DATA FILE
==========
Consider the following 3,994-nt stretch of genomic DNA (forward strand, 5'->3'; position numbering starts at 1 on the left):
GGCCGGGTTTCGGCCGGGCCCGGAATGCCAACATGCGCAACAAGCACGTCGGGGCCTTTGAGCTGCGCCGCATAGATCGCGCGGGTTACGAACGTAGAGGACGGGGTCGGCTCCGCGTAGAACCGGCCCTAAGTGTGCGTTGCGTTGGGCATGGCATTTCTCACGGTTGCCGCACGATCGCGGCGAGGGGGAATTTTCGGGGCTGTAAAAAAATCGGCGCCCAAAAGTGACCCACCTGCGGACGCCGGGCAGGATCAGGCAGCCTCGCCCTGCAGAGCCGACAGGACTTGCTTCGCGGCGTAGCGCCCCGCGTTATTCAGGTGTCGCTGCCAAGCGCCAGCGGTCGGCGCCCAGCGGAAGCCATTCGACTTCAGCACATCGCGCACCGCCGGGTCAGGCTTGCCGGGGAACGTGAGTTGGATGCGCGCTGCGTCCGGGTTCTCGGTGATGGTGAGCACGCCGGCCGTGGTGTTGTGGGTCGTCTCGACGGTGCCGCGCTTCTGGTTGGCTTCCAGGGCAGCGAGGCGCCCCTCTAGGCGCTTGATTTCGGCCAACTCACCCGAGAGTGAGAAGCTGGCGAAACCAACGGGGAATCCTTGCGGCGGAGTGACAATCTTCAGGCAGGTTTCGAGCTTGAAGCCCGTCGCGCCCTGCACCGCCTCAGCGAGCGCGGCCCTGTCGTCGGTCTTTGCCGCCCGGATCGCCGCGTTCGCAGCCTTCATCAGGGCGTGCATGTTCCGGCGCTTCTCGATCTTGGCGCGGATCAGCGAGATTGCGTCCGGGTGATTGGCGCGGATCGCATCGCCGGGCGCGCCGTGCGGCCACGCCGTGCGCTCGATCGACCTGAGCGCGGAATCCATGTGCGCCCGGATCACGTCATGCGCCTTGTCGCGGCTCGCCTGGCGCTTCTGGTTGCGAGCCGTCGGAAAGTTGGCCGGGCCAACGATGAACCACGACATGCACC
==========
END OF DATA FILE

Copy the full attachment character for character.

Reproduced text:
Consider the following 3,994-nt stretch of genomic DNA (forward strand, 5'->3'; position numbering starts at 1 on the left):
GGCCGGGTTTCGGCCGGGCCCGGAATGCCAACATGCGCAACAAGCACGTCGGGGCCTTTGAGCTGCGCCGCATAGATCGCGCGGGTTACGAACGTAGAGGACGGGGTCGGCTCCGCGTAGAACCGGCCCTAAGTGTGCGTTGCGTTGGGCATGGCATTTCTCACGGTTGCCGCACGATCGCGGCGAGGGGGAATTTTCGGGGCTGTAAAAAAATCGGCGCCCAAAAGTGACCCACCTGCGGACGCCGGGCAGGATCAGGCAGCCTCGCCCTGCAGAGCCGACAGGACTTGCTTCGCGGCGTAGCGCCCCGCGTTATTCAGGTGTCGCTGCCAAGCGCCAGCGGTCGGCGCCCAGCGGAAGCCATTCGACTTCAGCACATCGCGCACCGCCGGGTCAGGCTTGCCGGGGAACGTGAGTTGGATGCGCGCTGCGTCCGGGTTCTCGGTGATGGTGAGCACGCCGGCCGTGGTGTTGTGGGTCGTCTCGACGGTGCCGCGCTTCTGGTTGGCTTCCAGGGCAGCGAGGCGCCCCTCTAGGCGCTTGATTTCGGCCAACTCACCCGAGAGTGAGAAGCTGGCGAAACCAACGGGGAATCCTTGCGGCGGAGTGACAATCTTCAGGCAGGTTTCGAGCTTGAAGCCCGTCGCGCCCTGCACCGCCTCAGCGAGCGCGGCCCTGTCGTCGGTCTTTGCCGCCCGGATCGCCGCGTTCGCAGCCTTCATCAGGGCGTGCATGTTCCGGCGCTTCTCGATCTTGGCGCGGATCAGCGAGATTGCGTCCGGGTGATTGGCGCGGATCGCATCGCCGGGCGCGCCGTGCGGCCACGCCGTGCGCTCGATCGACCTGAGCGCGGAATCCATGTGCGCCCGGATCACGTCATGCGCCTTGTCGCGGCTCGCCTGGCGCTTCTGGTTGCGAGCCGTCGGAAAGTTGGCCGGGCCAACGATGAACCACGACATGCACC